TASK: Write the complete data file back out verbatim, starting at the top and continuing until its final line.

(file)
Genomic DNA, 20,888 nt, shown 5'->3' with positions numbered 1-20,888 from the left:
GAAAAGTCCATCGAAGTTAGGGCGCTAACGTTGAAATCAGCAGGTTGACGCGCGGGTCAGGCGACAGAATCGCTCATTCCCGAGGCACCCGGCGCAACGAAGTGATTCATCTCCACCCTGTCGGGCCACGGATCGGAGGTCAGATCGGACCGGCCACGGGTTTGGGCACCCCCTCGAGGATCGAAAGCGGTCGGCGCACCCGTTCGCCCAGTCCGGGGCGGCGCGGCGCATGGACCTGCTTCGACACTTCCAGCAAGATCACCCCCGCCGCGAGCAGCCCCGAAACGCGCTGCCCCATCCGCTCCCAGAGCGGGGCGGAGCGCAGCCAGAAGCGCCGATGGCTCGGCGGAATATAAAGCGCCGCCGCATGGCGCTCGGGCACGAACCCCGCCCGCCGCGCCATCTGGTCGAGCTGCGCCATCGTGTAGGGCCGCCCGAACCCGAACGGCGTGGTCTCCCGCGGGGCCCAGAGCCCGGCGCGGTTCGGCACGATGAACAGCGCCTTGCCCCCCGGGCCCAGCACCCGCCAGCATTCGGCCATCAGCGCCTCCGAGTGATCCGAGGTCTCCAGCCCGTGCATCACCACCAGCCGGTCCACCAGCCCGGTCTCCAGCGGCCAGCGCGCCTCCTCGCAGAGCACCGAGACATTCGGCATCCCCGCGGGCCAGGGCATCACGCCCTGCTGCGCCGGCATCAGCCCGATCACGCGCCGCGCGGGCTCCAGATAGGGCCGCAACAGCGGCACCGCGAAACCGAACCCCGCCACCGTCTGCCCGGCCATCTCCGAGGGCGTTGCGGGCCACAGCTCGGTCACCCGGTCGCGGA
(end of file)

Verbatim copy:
Genomic DNA, 20,888 nt, shown 5'->3' with positions numbered 1-20,888 from the left:
GAAAAGTCCATCGAAGTTAGGGCGCTAACGTTGAAATCAGCAGGTTGACGCGCGGGTCAGGCGACAGAATCGCTCATTCCCGAGGCACCCGGCGCAACGAAGTGATTCATCTCCACCCTGTCGGGCCACGGATCGGAGGTCAGATCGGACCGGCCACGGGTTTGGGCACCCCCTCGAGGATCGAAAGCGGTCGGCGCACCCGTTCGCCCAGTCCGGGGCGGCGCGGCGCATGGACCTGCTTCGACACTTCCAGCAAGATCACCCCCGCCGCGAGCAGCCCCGAAACGCGCTGCCCCATCCGCTCCCAGAGCGGGGCGGAGCGCAGCCAGAAGCGCCGATGGCTCGGCGGAATATAAAGCGCCGCCGCATGGCGCTCGGGCACGAACCCCGCCCGCCGCGCCATCTGGTCGAGCTGCGCCATCGTGTAGGGCCGCCCGAACCCGAACGGCGTGGTCTCCCGCGGGGCCCAGAGCCCGGCGCGGTTCGGCACGATGAACAGCGCCTTGCCCCCCGGGCCCAGCACCCGCCAGCATTCGGCCATCAGCGCCTCCGAGTGATCCGAGGTCTCCAGCCCGTGCATCACCACCAGCCGGTCCACCAGCCCGGTCTCCAGCGGCCAGCGCGCCTCCTCGCAGAGCACCGAGACATTCGGCATCCCCGCGGGCCAGGGCATCACGCCCTGCTGCGCCGGCATCAGCCCGATCACGCGCCGCGCGGGCTCCAGATAGGGCCGCAACAGCGGCACCGCGAAACCGAACCCCGCCACCGTCTGCCCGGCCATCTCCGAGGGCGTTGCGGGCCACAGCTCGGTCACCCGGTCGCGGA